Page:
If you’re entering Week Three of quarantine as a new member of the Jogging Community, please take some time to read about bloody nipples and all the scams that will soon flood your Instagram feed. If you’re already a member of the community but have been running more than usual, you’re not alone. In light of gyms being closed, and, you know, not being able to do anything else outside, longtime runners and new runners alike are pounding the pavement more than ever before.
But while those additional miles do help in clearing your mind from the onslaught of dreadful news, don’t lose sight of your body — the last thing anybody wants is to be physically locked inside because of quarantine and injury.
According to Paul Ronto, director of digital content at RunRepeat.com and an avid marathoner, there are several precautions you should take as you hit the road for the first time, or consider adding extra mileage.
First, for new runners, get used to being sore. Even if you were a serious gym-goer before being quarantined, Ronto says there are many muscles and tendons you use in running that you don’t really use in other exercises. “This is why new runners tend to be sore in new places like knees, hips, shins or lower back when they first get into the sport,” he says. “They still need to build up these muscles.”
If you’ve gotten through the sore muscles stage of running and you’re still feeling it in your knees or hips, check your form. Like any other sport, Ronto says running takes practice to get right, particularly if you want to run long distances and avoid injury. “Start slow and focus on your gait, balance, posture, what your arms are doing and the impact your feet have on the ground.” Proper technique is running with your chest out, shoulders back and chin parallel with the ground (not tucked down). Meanwhile, your arms should be loose and swinging backwards and forwards, not side to side in front of you.
Most importantly, your big dumb feet shouldn’t be flopping all over the place. This is often referred to as “impact,” or “foot strike,” and correcting it can often make the biggest difference. “Your goal is to run ‘quiet,’” Ronto says. “Your feet shouldn’t be smacking the ground as you go, which means getting a bit more forward lean in your foot strike and landing on the balls of your feet rather than on your heels. The quieter and smoother you are, the less impact your knees, hips and back are taking.”
If you’ve calibrated (or re-calibrated) your form and still can’t shake the achy knees, take a look at your shoes. “Shoes are a big part of this equation, and if your shoe’s soles are completely worn down, it may be time for a new pair,” Ronto says, adding that what the bottom of your shoes look like can inform what kind of shoes you should buy next.
The wear-and-tear typically falls into one of three categories: medial wear, neutral wear or lateral wear. “Medial wear will be seen on the inside portions of your shoes, under your big toe and on the inside of your heel,” Ronto explains. “This is caused by runners who overpronate or those whose ankles naturally roll inward. It can lead to foot and ankle issues, knee pain, hip pain, plantar fasciitis and other running-related injuries.” If this is what the bottom of your shoes look like, trade them in for a pair with a stiffer heel and better arch support that will guide you away from overpronation.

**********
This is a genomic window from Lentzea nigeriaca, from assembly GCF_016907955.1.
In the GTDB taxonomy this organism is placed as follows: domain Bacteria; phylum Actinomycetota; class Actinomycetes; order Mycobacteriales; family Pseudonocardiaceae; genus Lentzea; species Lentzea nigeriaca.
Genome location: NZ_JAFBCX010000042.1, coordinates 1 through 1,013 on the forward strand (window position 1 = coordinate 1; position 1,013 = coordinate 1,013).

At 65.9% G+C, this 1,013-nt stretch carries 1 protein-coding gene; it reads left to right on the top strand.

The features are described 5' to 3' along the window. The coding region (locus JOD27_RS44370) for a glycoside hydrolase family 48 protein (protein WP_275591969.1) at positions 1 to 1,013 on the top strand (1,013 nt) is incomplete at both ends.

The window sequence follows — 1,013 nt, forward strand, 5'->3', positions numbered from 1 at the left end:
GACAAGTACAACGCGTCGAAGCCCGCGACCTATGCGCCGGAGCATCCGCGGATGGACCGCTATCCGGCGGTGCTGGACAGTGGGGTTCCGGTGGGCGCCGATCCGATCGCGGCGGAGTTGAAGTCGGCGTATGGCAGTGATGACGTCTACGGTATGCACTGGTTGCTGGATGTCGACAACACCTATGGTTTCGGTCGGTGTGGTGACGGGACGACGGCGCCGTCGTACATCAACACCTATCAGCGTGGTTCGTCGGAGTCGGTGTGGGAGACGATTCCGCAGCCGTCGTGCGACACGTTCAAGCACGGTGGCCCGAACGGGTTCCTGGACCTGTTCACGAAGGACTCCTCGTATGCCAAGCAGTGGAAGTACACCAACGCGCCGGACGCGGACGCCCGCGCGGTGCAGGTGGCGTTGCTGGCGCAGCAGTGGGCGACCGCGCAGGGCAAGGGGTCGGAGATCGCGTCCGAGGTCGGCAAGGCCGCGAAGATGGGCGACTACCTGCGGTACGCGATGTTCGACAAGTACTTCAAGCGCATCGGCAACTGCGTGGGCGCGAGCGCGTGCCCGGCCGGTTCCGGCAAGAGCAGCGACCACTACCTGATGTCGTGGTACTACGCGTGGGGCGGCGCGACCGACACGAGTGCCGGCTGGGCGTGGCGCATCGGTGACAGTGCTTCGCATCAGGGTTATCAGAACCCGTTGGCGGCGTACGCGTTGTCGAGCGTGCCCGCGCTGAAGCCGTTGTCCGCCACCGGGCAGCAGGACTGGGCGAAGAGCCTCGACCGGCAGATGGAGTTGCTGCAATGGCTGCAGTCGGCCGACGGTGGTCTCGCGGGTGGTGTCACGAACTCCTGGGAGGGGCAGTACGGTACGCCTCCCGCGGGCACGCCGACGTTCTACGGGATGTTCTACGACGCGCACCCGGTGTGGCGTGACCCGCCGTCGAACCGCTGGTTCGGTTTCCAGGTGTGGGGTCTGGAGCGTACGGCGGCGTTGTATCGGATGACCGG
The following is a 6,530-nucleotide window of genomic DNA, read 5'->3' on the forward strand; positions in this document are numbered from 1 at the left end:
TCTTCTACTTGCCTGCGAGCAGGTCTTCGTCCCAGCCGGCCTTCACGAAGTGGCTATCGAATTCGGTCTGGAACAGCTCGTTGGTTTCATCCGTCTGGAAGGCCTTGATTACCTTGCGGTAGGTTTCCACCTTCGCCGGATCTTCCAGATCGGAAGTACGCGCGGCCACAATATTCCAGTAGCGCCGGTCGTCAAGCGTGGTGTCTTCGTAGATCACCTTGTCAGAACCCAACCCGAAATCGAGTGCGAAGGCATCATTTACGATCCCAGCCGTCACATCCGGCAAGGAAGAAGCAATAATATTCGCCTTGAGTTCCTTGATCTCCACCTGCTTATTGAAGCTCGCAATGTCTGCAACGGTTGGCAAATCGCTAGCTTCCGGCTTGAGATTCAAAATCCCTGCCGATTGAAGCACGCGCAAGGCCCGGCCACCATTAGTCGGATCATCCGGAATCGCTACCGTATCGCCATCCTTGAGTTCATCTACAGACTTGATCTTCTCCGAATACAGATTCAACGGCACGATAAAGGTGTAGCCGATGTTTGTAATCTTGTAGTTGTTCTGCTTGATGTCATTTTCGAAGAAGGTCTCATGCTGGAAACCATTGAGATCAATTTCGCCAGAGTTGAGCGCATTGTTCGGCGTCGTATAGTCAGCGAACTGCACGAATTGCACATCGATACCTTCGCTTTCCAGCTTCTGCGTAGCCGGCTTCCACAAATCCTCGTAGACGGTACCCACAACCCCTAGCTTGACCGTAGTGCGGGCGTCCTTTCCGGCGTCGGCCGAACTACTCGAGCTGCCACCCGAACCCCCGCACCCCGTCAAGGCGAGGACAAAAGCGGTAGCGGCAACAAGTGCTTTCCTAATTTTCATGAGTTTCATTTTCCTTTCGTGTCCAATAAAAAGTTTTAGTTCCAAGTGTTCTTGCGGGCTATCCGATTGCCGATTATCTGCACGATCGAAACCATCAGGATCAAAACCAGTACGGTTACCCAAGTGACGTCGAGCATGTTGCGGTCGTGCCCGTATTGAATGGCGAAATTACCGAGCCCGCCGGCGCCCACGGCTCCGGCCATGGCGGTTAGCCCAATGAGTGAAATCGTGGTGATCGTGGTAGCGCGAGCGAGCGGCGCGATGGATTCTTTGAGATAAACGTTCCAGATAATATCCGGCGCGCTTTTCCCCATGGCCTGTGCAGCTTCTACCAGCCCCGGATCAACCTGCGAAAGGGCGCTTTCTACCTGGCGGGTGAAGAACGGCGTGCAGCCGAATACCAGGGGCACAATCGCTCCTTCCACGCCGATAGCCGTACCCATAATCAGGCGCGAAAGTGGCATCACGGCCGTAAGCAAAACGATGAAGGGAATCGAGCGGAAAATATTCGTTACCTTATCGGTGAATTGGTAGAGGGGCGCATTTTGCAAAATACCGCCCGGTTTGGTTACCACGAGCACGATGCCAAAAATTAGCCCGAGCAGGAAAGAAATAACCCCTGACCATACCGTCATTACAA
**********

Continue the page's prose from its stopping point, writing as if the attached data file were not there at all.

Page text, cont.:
On the opposite end of the pronating spectrum is lateral wear, which Ronto says is “wear on the outside of your foot that’s caused by under-pronating.” It can also lead to bone and joint injuries, because your footstrike isn’t properly absorbing the impact of your body hitting the ground. And so, you need more cushioning to absorb that impact until you fix your form.
Finally, Ronto explains, “Neutral wear is wear in the middle of your shoes, normally on the ball and heel areas,” Ronto says. The good news is, if you fall into this category, it indicates that you’ve got a decent running form, so you shouldn’t have to look too far for new shoes. “Most running shoes on the market today are built for neutral runners with slight medial arch support and plenty of midsole cushioning,” Ronto continues. (If new shoes aren’t currently in your budget, Ronto says specially-designed insoles can help with any of the above issues too.)
Now, if you just want to fucking be outside and run and not worry about anything else without your knees paying for it afterward, your best shot is a short warm-up and cool down. “Stretch lightly, walk a bit and get your muscles loose before you run,” Ronto says. “And before you sit back down in front of that computer, walk around the block and stretch a bit after as well,” which can go a long way in preventing your muscles from getting stiff and keeping your joints and ligaments from wearing down.
In short, “before you order hundreds of dollars of joint-pain supplements and meds,” Ronto concludes, “consider looking at the bottoms of your shoes and watching a few videos about correcting your form. Ultimately, this is the best course of action for long-term running success.”
Not to mention, of course, keeping six feet between yourself and everyone else in your path.